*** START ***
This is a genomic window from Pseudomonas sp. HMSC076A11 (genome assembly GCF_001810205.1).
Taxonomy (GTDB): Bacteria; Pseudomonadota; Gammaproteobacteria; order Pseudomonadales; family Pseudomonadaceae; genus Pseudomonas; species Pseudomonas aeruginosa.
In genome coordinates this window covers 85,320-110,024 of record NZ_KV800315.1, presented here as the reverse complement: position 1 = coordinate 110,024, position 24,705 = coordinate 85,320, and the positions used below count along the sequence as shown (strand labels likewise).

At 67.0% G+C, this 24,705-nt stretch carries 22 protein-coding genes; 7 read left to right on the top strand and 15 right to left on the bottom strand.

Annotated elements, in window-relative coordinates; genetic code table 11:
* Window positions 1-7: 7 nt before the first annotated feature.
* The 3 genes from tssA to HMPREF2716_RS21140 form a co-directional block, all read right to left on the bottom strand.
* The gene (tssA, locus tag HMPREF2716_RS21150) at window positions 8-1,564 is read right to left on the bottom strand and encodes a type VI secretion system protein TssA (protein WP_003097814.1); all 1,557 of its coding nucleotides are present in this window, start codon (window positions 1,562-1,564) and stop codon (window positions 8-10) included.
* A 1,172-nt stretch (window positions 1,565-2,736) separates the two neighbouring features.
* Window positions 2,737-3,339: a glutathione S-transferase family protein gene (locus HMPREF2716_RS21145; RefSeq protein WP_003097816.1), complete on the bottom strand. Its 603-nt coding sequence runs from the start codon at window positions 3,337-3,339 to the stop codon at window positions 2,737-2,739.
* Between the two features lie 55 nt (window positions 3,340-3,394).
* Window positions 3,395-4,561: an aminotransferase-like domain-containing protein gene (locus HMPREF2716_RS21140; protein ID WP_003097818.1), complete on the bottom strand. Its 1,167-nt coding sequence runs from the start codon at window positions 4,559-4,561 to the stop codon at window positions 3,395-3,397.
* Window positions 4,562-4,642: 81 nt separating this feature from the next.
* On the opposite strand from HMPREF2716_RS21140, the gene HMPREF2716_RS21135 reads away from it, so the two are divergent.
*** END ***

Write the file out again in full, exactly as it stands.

This is a genomic window from Pseudomonas sp. HMSC076A11 (genome assembly GCF_001810205.1).
Taxonomy (GTDB): Bacteria; Pseudomonadota; Gammaproteobacteria; order Pseudomonadales; family Pseudomonadaceae; genus Pseudomonas; species Pseudomonas aeruginosa.
In genome coordinates this window covers 85,320-110,024 of record NZ_KV800315.1, presented here as the reverse complement: position 1 = coordinate 110,024, position 24,705 = coordinate 85,320, and the positions used below count along the sequence as shown (strand labels likewise).

At 67.0% G+C, this 24,705-nt stretch carries 22 protein-coding genes; 7 read left to right on the top strand and 15 right to left on the bottom strand.

Annotated elements, in window-relative coordinates; genetic code table 11:
* Window positions 1-7: 7 nt before the first annotated feature.
* The 3 genes from tssA to HMPREF2716_RS21140 form a co-directional block, all read right to left on the bottom strand.
* The gene (tssA, locus tag HMPREF2716_RS21150) at window positions 8-1,564 is read right to left on the bottom strand and encodes a type VI secretion system protein TssA (protein WP_003097814.1); all 1,557 of its coding nucleotides are present in this window, start codon (window positions 1,562-1,564) and stop codon (window positions 8-10) included.
* A 1,172-nt stretch (window positions 1,565-2,736) separates the two neighbouring features.
* Window positions 2,737-3,339: a glutathione S-transferase family protein gene (locus HMPREF2716_RS21145; RefSeq protein WP_003097816.1), complete on the bottom strand. Its 603-nt coding sequence runs from the start codon at window positions 3,337-3,339 to the stop codon at window positions 2,737-2,739.
* Between the two features lie 55 nt (window positions 3,340-3,394).
* Window positions 3,395-4,561: an aminotransferase-like domain-containing protein gene (locus HMPREF2716_RS21140; protein ID WP_003097818.1), complete on the bottom strand. Its 1,167-nt coding sequence runs from the start codon at window positions 4,559-4,561 to the stop codon at window positions 3,395-3,397.
* Window positions 4,562-4,642: 81 nt separating this feature from the next.
* On the opposite strand from HMPREF2716_RS21140, the gene HMPREF2716_RS21135 reads away from it, so the two are divergent.